Heart Poetry Award $500 & Publication HEART 16, Winter 2021
Ginny has loved poetry since childhood. She belongs to a writing group that has met twice monthly for about twenty years. She believes poetry is a powerful language and when written with honesty and heart, creates a unique connection between strangers. Her winning poem was written shortly after taking a long walk through a wooded area with her daughter and says even in such a secluded area, political craziness and pandemic anxieties followed them. She is a retired English teacher and has published several poetry collections, including Toward the Hanging Tree: Poems of Salem Village (Antrim House, 2017), as well as The Unparalleled Beauty of a Crooked Line and Barbarians in the Kitchen. Her chapbook, Under the Porch, won the Sunken Garden Poetry Prize and her newest collection to be published, Without Goodbyes: From Puritan Deerfield to Mohawk Kahnawake, has just been released by Turning Point. Other awards include: Atlanta Review’s Grand Prize, the Founders Award, National Federation of State Poetry Society and winner of Passager’s annual Poetry Contest. Ginny has an MFA in poetry from Vermont College of Fine Arts and is Poet Laureate Emeritus of her hometown, West Hartford, Connecticut. She is owner and publisher of Grayson Books, has served on the board of the Connecticut Poetry Society and as contributing editor for the journal Connecticut River. ♥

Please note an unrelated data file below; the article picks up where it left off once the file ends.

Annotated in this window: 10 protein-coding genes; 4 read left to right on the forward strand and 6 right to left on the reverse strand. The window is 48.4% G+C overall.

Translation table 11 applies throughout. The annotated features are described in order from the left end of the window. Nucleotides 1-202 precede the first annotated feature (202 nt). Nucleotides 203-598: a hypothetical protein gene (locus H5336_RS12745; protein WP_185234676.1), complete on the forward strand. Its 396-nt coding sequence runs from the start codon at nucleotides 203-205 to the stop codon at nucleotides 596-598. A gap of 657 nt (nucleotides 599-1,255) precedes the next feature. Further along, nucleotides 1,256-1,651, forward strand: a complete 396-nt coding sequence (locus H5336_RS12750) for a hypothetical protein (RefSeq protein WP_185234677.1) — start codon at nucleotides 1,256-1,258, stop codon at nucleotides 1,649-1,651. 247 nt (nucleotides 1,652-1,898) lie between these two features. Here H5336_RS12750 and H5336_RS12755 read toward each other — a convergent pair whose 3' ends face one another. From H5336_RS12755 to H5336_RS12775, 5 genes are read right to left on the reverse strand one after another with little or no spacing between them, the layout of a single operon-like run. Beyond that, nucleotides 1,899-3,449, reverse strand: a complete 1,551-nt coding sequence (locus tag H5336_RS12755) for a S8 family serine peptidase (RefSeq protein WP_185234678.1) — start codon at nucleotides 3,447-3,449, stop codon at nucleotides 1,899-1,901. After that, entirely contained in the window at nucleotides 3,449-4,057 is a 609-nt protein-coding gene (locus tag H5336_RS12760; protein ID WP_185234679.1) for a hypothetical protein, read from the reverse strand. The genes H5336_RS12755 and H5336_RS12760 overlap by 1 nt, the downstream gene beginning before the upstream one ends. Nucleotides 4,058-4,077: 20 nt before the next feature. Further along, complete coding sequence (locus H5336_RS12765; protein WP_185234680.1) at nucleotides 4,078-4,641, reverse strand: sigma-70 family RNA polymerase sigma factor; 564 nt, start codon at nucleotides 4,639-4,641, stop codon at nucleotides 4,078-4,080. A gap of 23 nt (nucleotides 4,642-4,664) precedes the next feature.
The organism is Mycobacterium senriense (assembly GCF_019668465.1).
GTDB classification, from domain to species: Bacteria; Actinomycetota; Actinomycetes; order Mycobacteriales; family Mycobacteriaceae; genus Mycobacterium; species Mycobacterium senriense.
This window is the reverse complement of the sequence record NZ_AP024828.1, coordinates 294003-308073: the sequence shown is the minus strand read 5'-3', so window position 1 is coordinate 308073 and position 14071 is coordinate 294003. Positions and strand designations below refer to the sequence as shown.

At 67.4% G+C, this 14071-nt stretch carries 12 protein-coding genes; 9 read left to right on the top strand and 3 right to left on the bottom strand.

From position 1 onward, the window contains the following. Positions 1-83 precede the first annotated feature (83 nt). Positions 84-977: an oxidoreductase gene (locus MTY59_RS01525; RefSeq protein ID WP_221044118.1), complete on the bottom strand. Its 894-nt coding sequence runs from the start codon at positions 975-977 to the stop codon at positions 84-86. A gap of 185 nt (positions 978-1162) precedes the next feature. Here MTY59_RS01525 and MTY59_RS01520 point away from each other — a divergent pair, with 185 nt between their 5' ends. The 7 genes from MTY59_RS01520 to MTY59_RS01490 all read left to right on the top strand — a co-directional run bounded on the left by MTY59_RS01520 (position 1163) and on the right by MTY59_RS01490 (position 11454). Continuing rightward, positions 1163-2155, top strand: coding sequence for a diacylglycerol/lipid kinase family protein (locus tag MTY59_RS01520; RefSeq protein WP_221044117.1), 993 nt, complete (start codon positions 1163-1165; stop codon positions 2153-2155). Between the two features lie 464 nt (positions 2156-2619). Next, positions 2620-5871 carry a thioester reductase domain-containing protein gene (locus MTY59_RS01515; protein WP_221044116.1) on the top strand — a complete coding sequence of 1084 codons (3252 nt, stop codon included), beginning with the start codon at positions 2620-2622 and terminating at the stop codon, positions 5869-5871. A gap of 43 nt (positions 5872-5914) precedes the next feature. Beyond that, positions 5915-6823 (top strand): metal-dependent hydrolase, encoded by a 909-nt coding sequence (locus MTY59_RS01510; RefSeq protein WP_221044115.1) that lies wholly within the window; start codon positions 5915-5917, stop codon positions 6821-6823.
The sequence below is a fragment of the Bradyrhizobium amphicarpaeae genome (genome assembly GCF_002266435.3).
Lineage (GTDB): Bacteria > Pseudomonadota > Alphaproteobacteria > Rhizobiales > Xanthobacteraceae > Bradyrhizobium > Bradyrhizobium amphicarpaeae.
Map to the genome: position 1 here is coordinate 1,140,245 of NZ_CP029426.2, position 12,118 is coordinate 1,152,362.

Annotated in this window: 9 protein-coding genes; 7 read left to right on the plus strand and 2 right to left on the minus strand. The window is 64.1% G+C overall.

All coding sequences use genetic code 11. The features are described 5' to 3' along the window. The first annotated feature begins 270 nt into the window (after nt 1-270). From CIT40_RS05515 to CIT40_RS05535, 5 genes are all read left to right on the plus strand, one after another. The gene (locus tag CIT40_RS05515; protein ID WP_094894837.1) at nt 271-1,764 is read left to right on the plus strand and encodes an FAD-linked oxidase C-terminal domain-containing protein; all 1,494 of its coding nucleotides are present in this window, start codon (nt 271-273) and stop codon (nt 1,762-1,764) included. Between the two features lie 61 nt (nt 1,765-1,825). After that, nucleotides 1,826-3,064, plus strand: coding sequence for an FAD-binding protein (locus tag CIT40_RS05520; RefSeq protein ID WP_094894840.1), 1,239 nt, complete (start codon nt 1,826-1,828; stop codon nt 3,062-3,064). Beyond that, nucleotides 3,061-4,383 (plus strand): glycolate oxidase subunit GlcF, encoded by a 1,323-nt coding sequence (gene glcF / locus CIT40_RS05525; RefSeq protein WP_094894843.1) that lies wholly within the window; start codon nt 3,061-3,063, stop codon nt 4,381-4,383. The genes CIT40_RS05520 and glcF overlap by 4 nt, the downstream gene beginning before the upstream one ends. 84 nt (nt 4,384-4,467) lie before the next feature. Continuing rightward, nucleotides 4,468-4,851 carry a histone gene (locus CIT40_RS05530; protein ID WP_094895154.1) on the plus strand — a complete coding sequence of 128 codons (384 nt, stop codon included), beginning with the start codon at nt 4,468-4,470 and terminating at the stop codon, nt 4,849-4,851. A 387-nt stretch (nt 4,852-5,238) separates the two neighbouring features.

The Woods in November of a Difficult Year We walk through an hour of late autumn light on a wooded path, my grown daughter and I, through leaf mold and shadow. Heavy twists of vine, thick as ropes wrap trees to the point of strangulation. Tumbled boulders edge the trail. It’s a bleak season: illness sweeps through the world, cutting down millions and there’s family we haven’t seen in months. We wonder at a gnarl of barbed wire embedded in the remnants of an old stump, piercing the heart of splintered wood. November’s song is the dry rasp of leaves, kinder than the voices we leave behind that shout grievous lies from high offices. My daughter’s voice is subdued. I used to believe in something I called America, she says, plucking a thorn from her sleeve. Our talk, then, shifts closer to home and we reflect on betrayals that have split our own family. We’re not immune from the falling away. A woodpecker keeps knocking but we fail to see a single bird, just trees many of them fallen, others barely upright, rough bark loosening, insect holes cratering trunks. The land is November-sere, everything waiting, it seems for some final catastrophe or revelation. Tangles of bittersweet clutter the woods and November smells like loneliness but we have this quiet hour together. We celebrate a tiny tree, thin blessing sprouting from a rotting stump.